Patrick Dangerfield takes a second to glance down at his Geelong Cats-issued polo shirt as he sits by a window in the Sydney skyline.
"There's about every single brand you could possibly imagine on this polo," the one-time Brownlow Medallist said.
There are three more simple words the AFL star wants to see stitched somewhere near the club logo: We Got You.
Not just on a club polo, but on every club guernsey. On every field, court, pitch and pool.
Which is why some of Australia's top athletes have joined forces for the "We Got You" campaign in an attempt to eliminate racism in sport, rallying to educate people about the impacts of discrimination.
Dangerfield was among a star-studded list who came together on a video call on Wednesday afternoon with NBA champion Patty Mills, a proud Aboriginal and Torres Strait Islander, steering the conversation.
The pair were joined by Scott Sio, Peter Siddle, Daly Cherry-Evans, Erin Phillips, Jordan Kahu, Romelda Aiken, Simon Goodwin, Lydia Williams and Joe Ingles to share their stories and come up with ways to stamp out racism.
"There is one thing, certainly when I see 'We Got You' and an end point for it, the end point is the disappearance of racism," Dangerfield said.
"The vehicle to get us there is everyone here on this call, but more broadly, everyone who participates in sport. That's the field from which we all come from.
"Where I'd like this to go, is on every guernsey we wear, or every field that's taken to, [every] court, pitch or pool, every sporting organisation within the country has our emblem of 'We Got You'. I can see it now.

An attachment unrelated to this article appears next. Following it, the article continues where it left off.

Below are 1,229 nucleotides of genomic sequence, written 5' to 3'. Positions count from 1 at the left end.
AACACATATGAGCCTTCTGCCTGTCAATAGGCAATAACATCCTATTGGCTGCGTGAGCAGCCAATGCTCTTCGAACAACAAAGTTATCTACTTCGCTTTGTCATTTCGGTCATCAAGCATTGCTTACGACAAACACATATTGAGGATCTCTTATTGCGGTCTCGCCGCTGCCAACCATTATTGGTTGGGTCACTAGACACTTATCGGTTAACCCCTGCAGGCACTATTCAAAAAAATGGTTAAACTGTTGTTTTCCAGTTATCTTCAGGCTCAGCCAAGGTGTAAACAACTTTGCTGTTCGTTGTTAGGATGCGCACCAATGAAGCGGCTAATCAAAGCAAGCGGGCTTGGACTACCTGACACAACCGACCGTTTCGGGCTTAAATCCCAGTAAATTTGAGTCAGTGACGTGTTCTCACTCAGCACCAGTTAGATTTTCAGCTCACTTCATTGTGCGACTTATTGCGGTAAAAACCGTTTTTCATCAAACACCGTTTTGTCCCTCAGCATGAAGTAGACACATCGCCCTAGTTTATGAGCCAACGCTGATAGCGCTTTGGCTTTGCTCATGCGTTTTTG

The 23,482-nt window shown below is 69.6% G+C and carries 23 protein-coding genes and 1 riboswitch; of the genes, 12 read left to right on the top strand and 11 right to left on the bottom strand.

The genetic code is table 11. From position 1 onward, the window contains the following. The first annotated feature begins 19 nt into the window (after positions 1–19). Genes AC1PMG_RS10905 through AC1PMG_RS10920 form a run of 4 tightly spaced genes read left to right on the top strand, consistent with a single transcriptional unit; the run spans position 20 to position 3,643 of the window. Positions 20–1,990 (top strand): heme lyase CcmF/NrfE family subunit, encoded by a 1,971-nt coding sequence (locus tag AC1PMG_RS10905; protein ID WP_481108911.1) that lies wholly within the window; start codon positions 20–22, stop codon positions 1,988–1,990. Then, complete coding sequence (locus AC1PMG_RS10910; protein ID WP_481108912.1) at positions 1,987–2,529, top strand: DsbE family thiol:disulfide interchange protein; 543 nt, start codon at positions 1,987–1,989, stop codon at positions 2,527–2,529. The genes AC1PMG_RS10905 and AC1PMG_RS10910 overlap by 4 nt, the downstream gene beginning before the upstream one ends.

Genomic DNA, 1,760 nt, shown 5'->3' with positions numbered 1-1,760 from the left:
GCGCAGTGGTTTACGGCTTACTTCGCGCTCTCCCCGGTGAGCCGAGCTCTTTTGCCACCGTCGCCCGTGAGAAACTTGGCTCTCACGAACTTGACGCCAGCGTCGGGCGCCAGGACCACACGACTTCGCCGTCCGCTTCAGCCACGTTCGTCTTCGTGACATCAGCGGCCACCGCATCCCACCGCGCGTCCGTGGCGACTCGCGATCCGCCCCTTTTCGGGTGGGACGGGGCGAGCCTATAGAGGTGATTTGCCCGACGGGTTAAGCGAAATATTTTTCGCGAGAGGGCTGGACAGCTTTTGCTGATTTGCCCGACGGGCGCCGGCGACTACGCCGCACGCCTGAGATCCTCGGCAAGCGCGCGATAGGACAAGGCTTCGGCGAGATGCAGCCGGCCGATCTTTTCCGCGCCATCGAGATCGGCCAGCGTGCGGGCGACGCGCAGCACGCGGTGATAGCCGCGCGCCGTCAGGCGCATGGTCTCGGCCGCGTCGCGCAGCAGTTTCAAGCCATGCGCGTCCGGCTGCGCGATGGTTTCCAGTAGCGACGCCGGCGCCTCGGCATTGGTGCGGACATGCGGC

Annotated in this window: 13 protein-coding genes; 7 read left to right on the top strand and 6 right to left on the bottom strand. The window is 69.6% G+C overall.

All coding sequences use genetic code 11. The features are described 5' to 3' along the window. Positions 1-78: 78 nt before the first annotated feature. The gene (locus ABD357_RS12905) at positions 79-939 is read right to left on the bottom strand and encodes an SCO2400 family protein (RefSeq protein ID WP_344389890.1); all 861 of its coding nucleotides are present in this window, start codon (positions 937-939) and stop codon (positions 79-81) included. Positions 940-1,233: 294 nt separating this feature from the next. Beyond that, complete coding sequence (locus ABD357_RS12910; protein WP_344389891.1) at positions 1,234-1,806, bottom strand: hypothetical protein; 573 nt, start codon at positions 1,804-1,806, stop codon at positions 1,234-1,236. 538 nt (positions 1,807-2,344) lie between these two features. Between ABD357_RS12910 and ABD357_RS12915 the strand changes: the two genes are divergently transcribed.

"We all wear it. The one [uniting point] I would like this to reach is to have our emblem, 'We Got You', on every guernsey so there is a real image of solidarity for us
"Sport isn't going to take this anymore, we aren't going to take it as the individuals at our sporting clubs. Whilst we might play the Demons, Hawthorn or Adelaide, or whoever it might be, we all come together and understand and know we haven't bridged that gap of racism in sport yet.
"We have a long way to go, and this signifies we are in it together, and we're going to call it out whenever we see it.
"We're a lucky country, we keep talking about Australia being a lucky country and a sporting country, let's be known as the country that ended racism within it and just doesn't accept it at any level."
To get there, Brisbane Broncos outside back and New Zealand rugby league international Kahu says we need to have uncomfortable conversations.
AFLW superstar Phillips knows it can be hard. For so long she never felt as though she had the right words to say, so she felt her opinion was invalid - but in truth it is so vital.
Because Melbourne Demons coach Goodwin says the onus is on the ones who aren't being vilified to fight the good fight, and to stand in solidarity like Joe Ingles has in the NBA.
Cricket veteran Siddle says we need to call out fans who target players, like those who once told Jamaican netball sensation Aiken to "go back to where you came from" when she was establishing herself as a genuine superstar in Australia's domestic league.
ACT Brumbies and Wallabies front-rower Sio was on the receiving end of racial slurs growing up in Sydney's west, and he is tired of racism being something people turn a blind eye to, because "the reality is it exists".
Williams believes education is key, so where does it begin? Cherry-Evans learnt young when he was growing up in Mackay - looks don't matter. Looks don't make you a good or a bad person or teammate. It's a message he will deliver to his own kids.
There could be few better people to anchor the charge than Mills, a man who delivered a Welcome to Country as part of the first ever NBA Indigenous Heritage Night in San Antonio this year.
"My involvement in this campaign is to be here to support everything these guys and ladies are saying," Mills said.
"They're the ones who are really driving this ship for us and minorities as well. It's a player-led movement, and the best thing about it is you guys are coming together as the majority, being the ones that are really driving this ship.
"I believe you guys are the ones that will be able to create that change."